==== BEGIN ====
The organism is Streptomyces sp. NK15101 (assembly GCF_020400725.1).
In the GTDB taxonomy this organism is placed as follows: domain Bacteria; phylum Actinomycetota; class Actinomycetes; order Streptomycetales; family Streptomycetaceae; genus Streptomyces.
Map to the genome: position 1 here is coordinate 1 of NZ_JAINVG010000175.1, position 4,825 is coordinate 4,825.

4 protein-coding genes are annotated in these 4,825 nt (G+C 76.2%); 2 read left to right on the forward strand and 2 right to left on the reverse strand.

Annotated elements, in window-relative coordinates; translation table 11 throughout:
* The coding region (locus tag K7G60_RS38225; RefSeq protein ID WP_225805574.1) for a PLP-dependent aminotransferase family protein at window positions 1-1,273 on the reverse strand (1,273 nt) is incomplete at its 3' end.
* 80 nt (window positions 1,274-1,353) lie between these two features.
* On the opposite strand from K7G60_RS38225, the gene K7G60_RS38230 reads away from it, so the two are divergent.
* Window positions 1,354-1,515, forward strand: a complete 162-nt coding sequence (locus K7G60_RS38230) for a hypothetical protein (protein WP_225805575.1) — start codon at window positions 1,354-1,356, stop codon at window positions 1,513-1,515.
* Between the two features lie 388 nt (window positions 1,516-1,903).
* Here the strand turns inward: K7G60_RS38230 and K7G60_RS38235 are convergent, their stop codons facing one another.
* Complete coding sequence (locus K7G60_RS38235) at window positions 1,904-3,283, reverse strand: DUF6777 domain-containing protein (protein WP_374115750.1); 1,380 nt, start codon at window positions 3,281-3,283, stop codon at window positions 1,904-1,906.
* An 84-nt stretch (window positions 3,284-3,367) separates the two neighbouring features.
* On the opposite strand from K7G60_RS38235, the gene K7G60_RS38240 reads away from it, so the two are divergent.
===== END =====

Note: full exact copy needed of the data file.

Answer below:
The organism is Streptomyces sp. NK15101 (assembly GCF_020400725.1).
In the GTDB taxonomy this organism is placed as follows: domain Bacteria; phylum Actinomycetota; class Actinomycetes; order Streptomycetales; family Streptomycetaceae; genus Streptomyces.
Map to the genome: position 1 here is coordinate 1 of NZ_JAINVG010000175.1, position 4,825 is coordinate 4,825.

4 protein-coding genes are annotated in these 4,825 nt (G+C 76.2%); 2 read left to right on the forward strand and 2 right to left on the reverse strand.

Annotated elements, in window-relative coordinates; translation table 11 throughout:
* The coding region (locus tag K7G60_RS38225; RefSeq protein ID WP_225805574.1) for a PLP-dependent aminotransferase family protein at window positions 1-1,273 on the reverse strand (1,273 nt) is incomplete at its 3' end.
* 80 nt (window positions 1,274-1,353) lie between these two features.
* On the opposite strand from K7G60_RS38225, the gene K7G60_RS38230 reads away from it, so the two are divergent.
* Window positions 1,354-1,515, forward strand: a complete 162-nt coding sequence (locus K7G60_RS38230) for a hypothetical protein (protein WP_225805575.1) — start codon at window positions 1,354-1,356, stop codon at window positions 1,513-1,515.
* Between the two features lie 388 nt (window positions 1,516-1,903).
* Here the strand turns inward: K7G60_RS38230 and K7G60_RS38235 are convergent, their stop codons facing one another.
* Complete coding sequence (locus K7G60_RS38235) at window positions 1,904-3,283, reverse strand: DUF6777 domain-containing protein (protein WP_374115750.1); 1,380 nt, start codon at window positions 3,281-3,283, stop codon at window positions 1,904-1,906.
* An 84-nt stretch (window positions 3,284-3,367) separates the two neighbouring features.
* On the opposite strand from K7G60_RS38235, the gene K7G60_RS38240 reads away from it, so the two are divergent.